Scavenger Par Excellence, Wandering Jewess.
In the Jewish Museum catalog, Brooke Kamin Rapaport suggests that Nevelson’s “black walls—already doleful tombs of objects once relating to an individual’s life—were well suited to themes of memory, decay, and death. It was therefore appropriate that Nevelson created two memorials to the Holocaust.” In “Homage,” a triangular arrangement that evokes Ziggurat, contains two central circular forms (embedded inside square boxes) with rectangular forms inside that suggest crosses, or for the very creative viewer, perhaps swastikas.
Nevelson's The White Flame of the Six Million (1970-1), which is part of the Temple Beth-El sanctuary in Great Neck, clearly references the Holocaust, and was intended "to stimulate the imagination without disturbing meditation." This installation is a long, narrow white rectangular form, with such delicate forms (the “flames,” or perhaps better, vertical waves) that they could pass as cut paper.
Perhaps Rabbi Roland Gittelsohn, writing on Sky Covenant (1973) created for Temple Israel in Boston, described the Jewish significance of Nevelson's work best, noting that her boxes seem unrelated at first. "But as one pushed beyond the separate boxes to encompass the whole, almost imperceptibly an over-all design emerges, a plan, a purposeful blending," he wrote. "It is virtually impossible to focus for long only on the bottom rungs; irresistibly the eye is drawn upward, as our earthly oneness reaches up in aspiration toward the Divine Oneness. The Creation myth is a Jewish view of the universe in words. 'Sky Covenant' portrays a Jewish view of the universe in steel."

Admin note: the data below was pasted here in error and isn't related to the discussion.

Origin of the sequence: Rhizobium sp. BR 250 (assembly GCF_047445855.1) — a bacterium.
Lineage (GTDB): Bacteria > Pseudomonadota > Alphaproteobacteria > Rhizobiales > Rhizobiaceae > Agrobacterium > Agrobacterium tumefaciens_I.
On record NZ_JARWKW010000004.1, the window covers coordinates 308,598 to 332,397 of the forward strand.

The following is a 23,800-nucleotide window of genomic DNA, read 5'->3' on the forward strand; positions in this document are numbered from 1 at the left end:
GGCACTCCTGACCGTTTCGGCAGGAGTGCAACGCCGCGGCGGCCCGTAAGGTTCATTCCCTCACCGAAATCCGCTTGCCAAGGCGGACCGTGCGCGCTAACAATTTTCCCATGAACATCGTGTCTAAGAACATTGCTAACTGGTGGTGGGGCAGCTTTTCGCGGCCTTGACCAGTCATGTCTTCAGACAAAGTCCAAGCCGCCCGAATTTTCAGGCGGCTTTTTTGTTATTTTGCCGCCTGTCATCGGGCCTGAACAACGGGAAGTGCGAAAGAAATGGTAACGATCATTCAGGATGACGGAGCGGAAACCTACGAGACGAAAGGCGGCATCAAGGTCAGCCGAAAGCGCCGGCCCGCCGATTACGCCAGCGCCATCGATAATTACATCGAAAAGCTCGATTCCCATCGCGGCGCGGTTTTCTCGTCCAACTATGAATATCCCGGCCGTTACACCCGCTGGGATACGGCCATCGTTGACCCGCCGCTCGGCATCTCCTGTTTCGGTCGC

Perhaps critic John Haber, who sees “a lost library” in the wall units of Homage to 6,000,000, summed the current Jewish Museum show up best. “Her retrospective ... shows her on a more intimate scale, until her sense of time feels almost natural. It also explains why a woman born in 1899 had so much to do with art after 1960.”
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